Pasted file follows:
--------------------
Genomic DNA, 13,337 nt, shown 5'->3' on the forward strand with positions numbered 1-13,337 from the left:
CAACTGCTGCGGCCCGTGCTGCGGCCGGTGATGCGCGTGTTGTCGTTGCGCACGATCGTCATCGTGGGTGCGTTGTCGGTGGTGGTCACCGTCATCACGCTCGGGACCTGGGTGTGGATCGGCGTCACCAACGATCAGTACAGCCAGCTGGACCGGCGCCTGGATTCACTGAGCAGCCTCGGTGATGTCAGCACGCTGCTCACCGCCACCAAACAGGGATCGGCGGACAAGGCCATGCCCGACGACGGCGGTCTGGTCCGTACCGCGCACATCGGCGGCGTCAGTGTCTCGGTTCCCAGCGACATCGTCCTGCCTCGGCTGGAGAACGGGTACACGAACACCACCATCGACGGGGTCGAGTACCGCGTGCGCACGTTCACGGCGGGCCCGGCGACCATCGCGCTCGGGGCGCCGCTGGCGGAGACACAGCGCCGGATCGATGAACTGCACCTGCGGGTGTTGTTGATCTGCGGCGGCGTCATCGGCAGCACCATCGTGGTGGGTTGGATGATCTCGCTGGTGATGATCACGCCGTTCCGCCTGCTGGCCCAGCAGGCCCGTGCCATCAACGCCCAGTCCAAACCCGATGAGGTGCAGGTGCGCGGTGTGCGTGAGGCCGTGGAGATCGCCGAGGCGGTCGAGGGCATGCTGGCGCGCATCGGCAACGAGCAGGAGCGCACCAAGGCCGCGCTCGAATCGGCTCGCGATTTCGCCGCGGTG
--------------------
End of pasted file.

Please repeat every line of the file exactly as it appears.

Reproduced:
Genomic DNA, 13,337 nt, shown 5'->3' on the forward strand with positions numbered 1-13,337 from the left:
CAACTGCTGCGGCCCGTGCTGCGGCCGGTGATGCGCGTGTTGTCGTTGCGCACGATCGTCATCGTGGGTGCGTTGTCGGTGGTGGTCACCGTCATCACGCTCGGGACCTGGGTGTGGATCGGCGTCACCAACGATCAGTACAGCCAGCTGGACCGGCGCCTGGATTCACTGAGCAGCCTCGGTGATGTCAGCACGCTGCTCACCGCCACCAAACAGGGATCGGCGGACAAGGCCATGCCCGACGACGGCGGTCTGGTCCGTACCGCGCACATCGGCGGCGTCAGTGTCTCGGTTCCCAGCGACATCGTCCTGCCTCGGCTGGAGAACGGGTACACGAACACCACCATCGACGGGGTCGAGTACCGCGTGCGCACGTTCACGGCGGGCCCGGCGACCATCGCGCTCGGGGCGCCGCTGGCGGAGACACAGCGCCGGATCGATGAACTGCACCTGCGGGTGTTGTTGATCTGCGGCGGCGTCATCGGCAGCACCATCGTGGTGGGTTGGATGATCTCGCTGGTGATGATCACGCCGTTCCGCCTGCTGGCCCAGCAGGCCCGTGCCATCAACGCCCAGTCCAAACCCGATGAGGTGCAGGTGCGCGGTGTGCGTGAGGCCGTGGAGATCGCCGAGGCGGTCGAGGGCATGCTGGCGCGCATCGGCAACGAGCAGGAGCGCACCAAGGCCGCGCTCGAATCGGCTCGCGATTTCGCCGCGGTG